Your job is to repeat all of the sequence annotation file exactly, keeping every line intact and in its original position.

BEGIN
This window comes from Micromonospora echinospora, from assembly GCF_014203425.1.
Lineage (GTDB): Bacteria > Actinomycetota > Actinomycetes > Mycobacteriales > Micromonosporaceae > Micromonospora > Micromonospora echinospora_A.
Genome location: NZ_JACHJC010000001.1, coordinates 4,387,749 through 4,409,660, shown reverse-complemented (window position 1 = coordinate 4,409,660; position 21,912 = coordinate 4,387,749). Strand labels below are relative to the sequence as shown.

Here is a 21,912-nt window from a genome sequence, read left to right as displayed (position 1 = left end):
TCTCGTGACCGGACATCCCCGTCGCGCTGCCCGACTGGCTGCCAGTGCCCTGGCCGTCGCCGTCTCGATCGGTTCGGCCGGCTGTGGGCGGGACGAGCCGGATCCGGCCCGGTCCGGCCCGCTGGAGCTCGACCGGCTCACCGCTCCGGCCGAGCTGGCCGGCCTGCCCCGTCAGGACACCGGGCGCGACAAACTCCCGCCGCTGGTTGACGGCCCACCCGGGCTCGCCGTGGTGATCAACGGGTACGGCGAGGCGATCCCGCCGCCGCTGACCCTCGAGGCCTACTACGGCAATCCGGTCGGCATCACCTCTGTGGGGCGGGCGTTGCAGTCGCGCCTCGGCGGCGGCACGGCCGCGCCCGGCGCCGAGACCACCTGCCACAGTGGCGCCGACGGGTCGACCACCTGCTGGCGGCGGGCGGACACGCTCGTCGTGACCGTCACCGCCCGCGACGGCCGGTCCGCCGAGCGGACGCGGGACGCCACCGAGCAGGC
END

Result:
This window comes from Micromonospora echinospora, from assembly GCF_014203425.1.
Lineage (GTDB): Bacteria > Actinomycetota > Actinomycetes > Mycobacteriales > Micromonosporaceae > Micromonospora > Micromonospora echinospora_A.
Genome location: NZ_JACHJC010000001.1, coordinates 4,387,749 through 4,409,660, shown reverse-complemented (window position 1 = coordinate 4,409,660; position 21,912 = coordinate 4,387,749). Strand labels below are relative to the sequence as shown.

Here is a 21,912-nt window from a genome sequence, read left to right as displayed (position 1 = left end):
TCTCGTGACCGGACATCCCCGTCGCGCTGCCCGACTGGCTGCCAGTGCCCTGGCCGTCGCCGTCTCGATCGGTTCGGCCGGCTGTGGGCGGGACGAGCCGGATCCGGCCCGGTCCGGCCCGCTGGAGCTCGACCGGCTCACCGCTCCGGCCGAGCTGGCCGGCCTGCCCCGTCAGGACACCGGGCGCGACAAACTCCCGCCGCTGGTTGACGGCCCACCCGGGCTCGCCGTGGTGATCAACGGGTACGGCGAGGCGATCCCGCCGCCGCTGACCCTCGAGGCCTACTACGGCAATCCGGTCGGCATCACCTCTGTGGGGCGGGCGTTGCAGTCGCGCCTCGGCGGCGGCACGGCCGCGCCCGGCGCCGAGACCACCTGCCACAGTGGCGCCGACGGGTCGACCACCTGCTGGCGGCGGGCGGACACGCTCGTCGTGACCGTCACCGCCCGCGACGGCCGGTCCGCCGAGCGGACGCGGGACGCCACCGAGCAGGC